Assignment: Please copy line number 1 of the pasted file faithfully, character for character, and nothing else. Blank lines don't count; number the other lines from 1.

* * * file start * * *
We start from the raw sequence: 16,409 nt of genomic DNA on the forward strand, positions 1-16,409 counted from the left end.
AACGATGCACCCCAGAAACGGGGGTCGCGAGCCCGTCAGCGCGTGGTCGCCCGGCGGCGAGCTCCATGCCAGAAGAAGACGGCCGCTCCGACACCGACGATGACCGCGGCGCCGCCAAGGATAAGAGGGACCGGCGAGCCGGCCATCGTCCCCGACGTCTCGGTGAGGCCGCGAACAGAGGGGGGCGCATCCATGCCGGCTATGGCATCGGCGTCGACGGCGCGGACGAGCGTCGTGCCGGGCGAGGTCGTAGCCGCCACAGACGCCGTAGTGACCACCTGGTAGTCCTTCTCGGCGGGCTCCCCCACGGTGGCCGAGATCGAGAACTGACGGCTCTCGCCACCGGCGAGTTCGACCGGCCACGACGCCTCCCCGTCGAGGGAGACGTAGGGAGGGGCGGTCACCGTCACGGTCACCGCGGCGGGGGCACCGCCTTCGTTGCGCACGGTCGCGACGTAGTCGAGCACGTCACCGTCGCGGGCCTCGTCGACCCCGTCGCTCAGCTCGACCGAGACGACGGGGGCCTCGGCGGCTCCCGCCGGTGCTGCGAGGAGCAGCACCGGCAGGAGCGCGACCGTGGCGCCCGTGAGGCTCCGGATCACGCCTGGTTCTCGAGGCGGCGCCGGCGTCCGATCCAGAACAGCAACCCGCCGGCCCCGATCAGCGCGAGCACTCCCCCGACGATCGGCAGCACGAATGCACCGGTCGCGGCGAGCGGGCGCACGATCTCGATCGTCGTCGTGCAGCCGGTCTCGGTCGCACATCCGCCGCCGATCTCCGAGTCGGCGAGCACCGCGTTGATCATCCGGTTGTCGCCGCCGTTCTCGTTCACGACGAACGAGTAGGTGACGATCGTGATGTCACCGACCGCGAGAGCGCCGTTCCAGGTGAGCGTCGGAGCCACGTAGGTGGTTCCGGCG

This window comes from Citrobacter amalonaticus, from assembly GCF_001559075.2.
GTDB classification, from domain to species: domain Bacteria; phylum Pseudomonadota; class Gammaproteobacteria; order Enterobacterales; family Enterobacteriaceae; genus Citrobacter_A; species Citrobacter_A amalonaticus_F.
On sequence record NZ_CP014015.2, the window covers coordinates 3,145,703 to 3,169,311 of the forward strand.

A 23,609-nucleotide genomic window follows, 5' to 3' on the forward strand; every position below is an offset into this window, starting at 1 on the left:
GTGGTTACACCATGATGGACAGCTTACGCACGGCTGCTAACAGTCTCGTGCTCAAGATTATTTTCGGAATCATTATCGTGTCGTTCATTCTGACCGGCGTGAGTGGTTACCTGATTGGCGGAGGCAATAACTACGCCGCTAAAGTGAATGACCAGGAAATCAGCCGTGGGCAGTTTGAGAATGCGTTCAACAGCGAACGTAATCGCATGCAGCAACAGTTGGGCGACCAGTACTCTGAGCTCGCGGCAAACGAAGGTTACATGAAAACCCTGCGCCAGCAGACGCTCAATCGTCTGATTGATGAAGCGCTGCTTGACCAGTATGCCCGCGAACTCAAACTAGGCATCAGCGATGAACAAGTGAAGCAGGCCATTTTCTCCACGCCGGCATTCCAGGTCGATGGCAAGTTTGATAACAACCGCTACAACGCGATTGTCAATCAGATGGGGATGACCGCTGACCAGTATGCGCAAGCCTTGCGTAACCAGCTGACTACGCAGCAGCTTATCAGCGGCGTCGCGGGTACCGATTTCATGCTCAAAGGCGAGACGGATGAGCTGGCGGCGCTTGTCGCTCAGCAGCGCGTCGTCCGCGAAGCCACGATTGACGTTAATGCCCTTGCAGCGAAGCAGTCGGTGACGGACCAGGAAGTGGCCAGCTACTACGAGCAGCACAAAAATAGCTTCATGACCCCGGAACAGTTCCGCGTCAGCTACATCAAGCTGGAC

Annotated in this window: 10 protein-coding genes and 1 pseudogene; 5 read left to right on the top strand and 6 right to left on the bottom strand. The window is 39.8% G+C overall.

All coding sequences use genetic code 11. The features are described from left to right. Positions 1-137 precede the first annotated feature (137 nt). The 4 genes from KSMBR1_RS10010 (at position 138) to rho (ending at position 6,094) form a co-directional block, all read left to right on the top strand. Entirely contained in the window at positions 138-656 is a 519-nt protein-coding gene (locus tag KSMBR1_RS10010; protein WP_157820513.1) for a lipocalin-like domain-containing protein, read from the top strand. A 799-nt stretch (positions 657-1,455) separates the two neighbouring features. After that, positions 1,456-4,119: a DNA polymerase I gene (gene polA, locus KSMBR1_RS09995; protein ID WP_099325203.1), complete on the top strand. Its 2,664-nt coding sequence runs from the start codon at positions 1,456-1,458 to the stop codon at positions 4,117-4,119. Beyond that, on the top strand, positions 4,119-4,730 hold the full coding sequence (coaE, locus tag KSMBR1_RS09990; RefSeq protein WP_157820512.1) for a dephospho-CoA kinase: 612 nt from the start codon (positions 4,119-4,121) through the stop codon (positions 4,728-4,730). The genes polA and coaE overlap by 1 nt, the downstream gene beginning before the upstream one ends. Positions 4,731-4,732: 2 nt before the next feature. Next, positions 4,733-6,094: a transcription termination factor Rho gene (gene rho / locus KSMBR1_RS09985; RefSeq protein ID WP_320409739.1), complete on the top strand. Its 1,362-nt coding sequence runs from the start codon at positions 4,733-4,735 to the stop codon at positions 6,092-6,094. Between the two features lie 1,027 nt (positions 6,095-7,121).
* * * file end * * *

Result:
We start from the raw sequence: 16,409 nt of genomic DNA on the forward strand, positions 1-16,409 counted from the left end.